COP 4530: Sample quiz solution

1. Assume you are in a directory with the following files:

part1.c, part1.o, part2, poem1, poem2, quiz6

What does the following command do? ls po*

It lists the files: poem1 and poem2.

2. Assume you are in a directory with the following files:

part1.c, part1.o, part2, poem1, poem2, quiz6

What does the following command do? cat *[1-6] > temp

It concatenates the contents of files: part2, poem1, poem2, and quiz6, and stores it in a file called temp. Any previous contents of temp are deleted.

3. Let i, j, and k be integer variables, with i = j = 1, and k = 3. What is the value of l after execution of the following statement?

l = (i<<j)&k;

The value of l will be 2.

4. Let i, j, and k be integer variables each having value 3. What are their values after execution of the following statement?

i *= ++j*k--;

i = 36, j = 4, and k = 2.

5. Define a class called MyInt that has a private int data member called data, two public accessor functions get and set, and a public constructor that takes an int argument.

class MyInt

{

private:

data;

public:

MyInt(int);

int get();

void set();

};

6. Implement the constructor for the class in #5, so that it sets the value of data to the value of its argument.

MyInt::MyInt(int value)

{

data = value;

}

7. Implement the get accessor function for the class MyInt.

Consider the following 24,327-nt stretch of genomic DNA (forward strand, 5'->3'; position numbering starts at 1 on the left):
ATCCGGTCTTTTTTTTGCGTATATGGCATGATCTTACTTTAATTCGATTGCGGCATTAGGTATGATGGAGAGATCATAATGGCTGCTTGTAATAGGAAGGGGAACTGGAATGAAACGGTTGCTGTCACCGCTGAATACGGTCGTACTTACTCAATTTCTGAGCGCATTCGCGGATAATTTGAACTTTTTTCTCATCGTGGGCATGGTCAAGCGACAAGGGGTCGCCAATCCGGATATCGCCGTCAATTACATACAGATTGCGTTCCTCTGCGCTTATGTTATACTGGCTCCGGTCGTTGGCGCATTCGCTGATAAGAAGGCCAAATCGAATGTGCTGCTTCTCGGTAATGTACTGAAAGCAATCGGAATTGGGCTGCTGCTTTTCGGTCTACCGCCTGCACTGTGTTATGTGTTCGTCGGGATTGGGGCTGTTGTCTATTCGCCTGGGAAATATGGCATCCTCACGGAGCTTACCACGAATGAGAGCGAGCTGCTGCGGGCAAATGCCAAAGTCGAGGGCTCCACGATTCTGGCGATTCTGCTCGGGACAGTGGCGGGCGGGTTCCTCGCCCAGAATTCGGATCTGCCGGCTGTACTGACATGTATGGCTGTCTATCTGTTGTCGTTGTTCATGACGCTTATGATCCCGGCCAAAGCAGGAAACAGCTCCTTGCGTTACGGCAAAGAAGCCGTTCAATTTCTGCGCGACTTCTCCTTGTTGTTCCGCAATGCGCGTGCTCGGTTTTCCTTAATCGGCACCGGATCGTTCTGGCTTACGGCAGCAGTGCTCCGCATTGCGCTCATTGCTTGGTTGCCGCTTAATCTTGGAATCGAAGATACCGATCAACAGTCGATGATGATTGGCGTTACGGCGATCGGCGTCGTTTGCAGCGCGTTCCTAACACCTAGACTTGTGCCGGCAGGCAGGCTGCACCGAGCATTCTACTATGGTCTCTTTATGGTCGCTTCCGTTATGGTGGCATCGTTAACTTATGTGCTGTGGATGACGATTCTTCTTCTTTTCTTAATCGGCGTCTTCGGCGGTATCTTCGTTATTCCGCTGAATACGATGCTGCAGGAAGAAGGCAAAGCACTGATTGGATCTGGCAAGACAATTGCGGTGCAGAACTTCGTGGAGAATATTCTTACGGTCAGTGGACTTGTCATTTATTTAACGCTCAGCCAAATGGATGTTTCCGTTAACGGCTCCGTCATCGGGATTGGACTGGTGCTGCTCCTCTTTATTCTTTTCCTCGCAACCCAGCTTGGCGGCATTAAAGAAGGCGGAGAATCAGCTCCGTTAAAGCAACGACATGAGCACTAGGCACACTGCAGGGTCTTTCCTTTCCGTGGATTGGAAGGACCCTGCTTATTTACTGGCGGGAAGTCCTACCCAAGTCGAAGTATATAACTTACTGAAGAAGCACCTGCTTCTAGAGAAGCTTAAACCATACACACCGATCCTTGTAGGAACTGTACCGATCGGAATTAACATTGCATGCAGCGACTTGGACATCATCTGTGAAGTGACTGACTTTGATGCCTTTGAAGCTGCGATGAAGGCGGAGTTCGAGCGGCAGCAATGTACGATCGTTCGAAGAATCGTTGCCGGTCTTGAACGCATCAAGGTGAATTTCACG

int MyInt::get()

{

return data;

}

8. What is the difference in the restrictions each of the following declarations places on the use of X?

(i) const int *X;

(ii) int *const X;

(i) is a non-constant pointer to constant data. So the pointer can be made to point to a different memory location. However, the data in the memory location it points to cannot be modified.

(ii) is a constant pointer to non-constant data. So the pointer cannot be made to point to a different memory location, though the data it points to may be modified.

9. Why do classes with dynamic memory allocation typically overload the assignment operator?

Otherwise, if we performed an assignment such as A = B, then the default assignment operator would only copy the pointer. So the corresponding pointers in A and B would point to the same memory location. In order to provide a true copy, we overload assignment so that it creates additional memory for A, and copies data from the corresponding locations in B.

10. How will you deallocate memory allocated in the following statement:

double *ptr = new double[10];